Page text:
The'wheat tobe steamed and dried isrpreferablyfirstfsubjected to a'vacuum to remove as much air as possible from the grain itself and thereby facilitate the penetration of moisture into the grain; Withrthe butterfly valve 38 in" closed! position, valve 14 is opened-to connect the interior of vessel- A with the condenser or other source of vacuum. The grain introduced into vessel A'- is preferably at atmospheric temperature so that when steam; is introducedinto the vessel A, the steam will condense on the grain and produce moisture which penetrates the individual grains. It is therefore not desir-able to heat up the grain priorto the first steaming; operation, but it is desirable to introduce a; smallamount of steamintothe steam jackets I2-, I 4,- and i6 and pipes l8 to heat these parts to such a temperature thatlittlecondensation will occurthereon and-most of the condensatewill be formed directly on the grain; During the withdrawalof air from the vessel A; thisvessel is preferably rotated through gearing [0' to produce an agitation-of the grai n and so exposeallparts thereof-- to the subatmospheric 4 M is closed and saturated steam introduced by openingsteam valve 18. Thei-nrushing steam strikesthecold grain and condenses thereon and the condensate thus formed tends to penetrate the grain. Assuming for the purpose of this illustration that the vessel A has a capacity of 800' cubic feet and has placed therein 8 tons of wheat, the steam pressure is then permitted to build up to approximately 10 pounds gauge and is maintained for 2 minutes. During this period the grain is; agitated by the rotary motion of the vessel A, the individual grains are heated, and the moisture from the steam penetrates an appreciable distance into the endosperm.
While" the wheat in vessel A is being steamed, vessrenevaeuated through valve 15 to produce therein a vacuum in the order of 27 inches of mercury. During this period vessel B is preferablyrotated through gearing 42 to agitate the grain therein. In order to increase the agitation of the grain, the vessel'B is provided with helical inwardly projecting bafiies 88 and the'vessel' A is preferably provided with similar baffles 90: The rice in vessel B is at approximately'atrnos pher'ic temperature and it is undesirable'to heat this rice prior to' introduction to the blow=off vessel A. However, during this preparatory period, a small amount of steam may be introduced'into thest'e'am jackets'of vessel B toj'warm up the walls'of this vessel and reduce condensation thereon when the blow-off is introduced; After vessel 3 has been evacuated, the valve 15 is closed. If the disk 58 is not in the desired position, rotation of vessel B is momentarily stopped and the disk 58 is moved to bring the proper opening into registration with the blowofi pipe.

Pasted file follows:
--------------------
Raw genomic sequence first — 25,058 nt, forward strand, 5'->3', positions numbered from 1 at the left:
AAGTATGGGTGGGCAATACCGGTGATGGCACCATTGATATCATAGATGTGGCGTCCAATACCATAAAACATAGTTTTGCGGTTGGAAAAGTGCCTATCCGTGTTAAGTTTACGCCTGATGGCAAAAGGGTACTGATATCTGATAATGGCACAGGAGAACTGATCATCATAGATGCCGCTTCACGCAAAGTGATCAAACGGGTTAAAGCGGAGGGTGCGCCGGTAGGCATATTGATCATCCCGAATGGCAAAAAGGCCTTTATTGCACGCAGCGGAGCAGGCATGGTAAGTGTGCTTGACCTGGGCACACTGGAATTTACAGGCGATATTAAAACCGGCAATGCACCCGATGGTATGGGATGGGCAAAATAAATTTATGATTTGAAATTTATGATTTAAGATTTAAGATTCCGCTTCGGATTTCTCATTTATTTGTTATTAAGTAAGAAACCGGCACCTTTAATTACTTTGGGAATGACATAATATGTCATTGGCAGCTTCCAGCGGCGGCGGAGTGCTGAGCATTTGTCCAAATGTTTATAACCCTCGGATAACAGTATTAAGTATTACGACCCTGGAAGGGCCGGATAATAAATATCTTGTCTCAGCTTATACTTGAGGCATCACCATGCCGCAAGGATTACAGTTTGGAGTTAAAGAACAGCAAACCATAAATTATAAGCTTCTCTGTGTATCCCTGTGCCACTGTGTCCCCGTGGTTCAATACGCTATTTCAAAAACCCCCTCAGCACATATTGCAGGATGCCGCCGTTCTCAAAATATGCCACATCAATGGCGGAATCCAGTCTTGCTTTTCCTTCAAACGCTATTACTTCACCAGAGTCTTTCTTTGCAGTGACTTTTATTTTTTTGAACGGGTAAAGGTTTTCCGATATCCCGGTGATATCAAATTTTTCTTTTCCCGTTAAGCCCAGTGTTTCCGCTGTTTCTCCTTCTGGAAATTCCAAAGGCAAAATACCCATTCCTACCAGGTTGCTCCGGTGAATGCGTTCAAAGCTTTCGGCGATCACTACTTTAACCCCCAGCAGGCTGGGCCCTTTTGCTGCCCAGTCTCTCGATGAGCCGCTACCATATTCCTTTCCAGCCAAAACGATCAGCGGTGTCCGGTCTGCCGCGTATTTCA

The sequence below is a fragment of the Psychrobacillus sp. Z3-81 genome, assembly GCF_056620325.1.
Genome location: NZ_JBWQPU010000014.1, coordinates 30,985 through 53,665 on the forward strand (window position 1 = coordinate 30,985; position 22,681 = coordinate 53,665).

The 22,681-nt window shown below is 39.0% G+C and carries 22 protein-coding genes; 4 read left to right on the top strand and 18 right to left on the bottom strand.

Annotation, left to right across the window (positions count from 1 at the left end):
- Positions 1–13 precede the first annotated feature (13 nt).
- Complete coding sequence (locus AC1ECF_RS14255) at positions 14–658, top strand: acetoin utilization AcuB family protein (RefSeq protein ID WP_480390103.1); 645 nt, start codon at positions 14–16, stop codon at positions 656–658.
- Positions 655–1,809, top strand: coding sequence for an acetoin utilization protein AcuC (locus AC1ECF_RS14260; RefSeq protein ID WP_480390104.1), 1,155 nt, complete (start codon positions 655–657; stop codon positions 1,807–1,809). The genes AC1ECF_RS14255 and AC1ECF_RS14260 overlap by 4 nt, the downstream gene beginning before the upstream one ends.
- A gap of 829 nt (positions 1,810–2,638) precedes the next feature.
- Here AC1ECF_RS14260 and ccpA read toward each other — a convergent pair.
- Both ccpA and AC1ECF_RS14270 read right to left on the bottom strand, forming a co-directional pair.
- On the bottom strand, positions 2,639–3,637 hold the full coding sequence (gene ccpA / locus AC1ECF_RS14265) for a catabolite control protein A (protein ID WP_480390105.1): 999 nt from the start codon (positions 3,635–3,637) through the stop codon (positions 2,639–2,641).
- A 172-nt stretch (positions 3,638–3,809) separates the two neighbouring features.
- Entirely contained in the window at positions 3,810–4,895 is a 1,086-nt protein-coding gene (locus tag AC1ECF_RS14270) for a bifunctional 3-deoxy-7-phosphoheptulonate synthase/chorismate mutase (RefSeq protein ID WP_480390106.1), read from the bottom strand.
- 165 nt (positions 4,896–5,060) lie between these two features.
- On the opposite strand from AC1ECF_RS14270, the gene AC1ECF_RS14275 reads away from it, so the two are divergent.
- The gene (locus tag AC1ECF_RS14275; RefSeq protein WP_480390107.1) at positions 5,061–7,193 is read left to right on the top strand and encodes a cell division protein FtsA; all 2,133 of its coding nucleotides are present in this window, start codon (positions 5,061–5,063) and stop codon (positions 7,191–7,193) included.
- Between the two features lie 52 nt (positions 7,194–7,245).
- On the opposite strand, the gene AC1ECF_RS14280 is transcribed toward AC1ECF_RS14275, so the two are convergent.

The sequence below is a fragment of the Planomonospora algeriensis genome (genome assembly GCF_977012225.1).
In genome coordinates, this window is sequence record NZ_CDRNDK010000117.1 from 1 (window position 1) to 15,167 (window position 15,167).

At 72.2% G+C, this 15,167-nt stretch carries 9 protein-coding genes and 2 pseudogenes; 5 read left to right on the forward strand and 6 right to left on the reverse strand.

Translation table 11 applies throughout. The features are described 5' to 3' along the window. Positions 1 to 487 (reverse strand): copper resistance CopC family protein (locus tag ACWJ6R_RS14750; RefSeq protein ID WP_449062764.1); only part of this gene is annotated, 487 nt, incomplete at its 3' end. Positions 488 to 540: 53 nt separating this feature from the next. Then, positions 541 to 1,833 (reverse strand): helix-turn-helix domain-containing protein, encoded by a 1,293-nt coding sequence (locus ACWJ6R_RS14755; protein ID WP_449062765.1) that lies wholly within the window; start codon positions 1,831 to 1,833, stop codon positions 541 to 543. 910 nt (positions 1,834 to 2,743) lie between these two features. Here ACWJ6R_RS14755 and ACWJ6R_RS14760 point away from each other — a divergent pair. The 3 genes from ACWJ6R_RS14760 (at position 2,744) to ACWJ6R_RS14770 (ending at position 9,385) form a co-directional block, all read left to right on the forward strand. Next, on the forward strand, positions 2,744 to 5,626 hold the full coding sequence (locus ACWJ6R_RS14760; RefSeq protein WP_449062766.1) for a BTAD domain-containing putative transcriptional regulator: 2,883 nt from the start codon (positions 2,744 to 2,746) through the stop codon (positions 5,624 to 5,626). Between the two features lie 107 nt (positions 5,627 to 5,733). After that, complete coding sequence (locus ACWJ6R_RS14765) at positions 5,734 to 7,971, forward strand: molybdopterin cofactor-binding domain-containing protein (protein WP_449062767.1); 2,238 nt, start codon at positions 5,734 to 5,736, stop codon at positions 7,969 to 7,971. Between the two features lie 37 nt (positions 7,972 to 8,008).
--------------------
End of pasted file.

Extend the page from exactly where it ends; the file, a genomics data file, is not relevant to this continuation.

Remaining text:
After the wheat in vessel A has been steamed for 2 minutes, the butterfly valve 38 is suddenly opened to connect the interior of vessel A which is then at 10 pounds gauge pressure with the interior of vesselB which is preferably under a vacuum of about 27' inches of mercury. The blow-off pipe which'connectsthe two vessels is made of such size/asto give the maximum rate of blow-off desirable under any conditions and the actual rate of blow-01f for any particular treatment is determined by the position of the disk 58;- Ifit is desired to transfer maximum taste and aroma from the wheat to the-rice, the;
around the grains of wheat-in vessel A distillsoff those ingredients of the wheat which produceflavor and aroma therein, the-degree of distillagtion being determined by thepositionoi the disk 58'. into-vessel- B and condense on the relatively cold rice therein andimpart a wheat flavor to this the: treatment. When the pressure in the two vessels has ei'iualized, the blbw-off valve 38. is"- closed;
The vapors dischargedfromvessel A rush:
duce steam into vessel A and a steam pressure of approximately pounds gauge pressure is maintained for 2 minutes. During, this second steaming the moisture penetrates further into the endosperm of the wheat. In the meantime, vessel B is again evacuated in preparation for the next blow-off. At the termination of 2 minutes steaming period, blow-01f valve 38 is again suddenly opened and left open until the pressure in the two vessels is equalized. This blow-off valve is then closed and the cycle of operation is repeated until the wheat. in vessel A has been subjected to the desired number of steaming operations. At the conclusion of the steaming operations, the endosperms of the wheat grains have been completely penetrated by the moisture.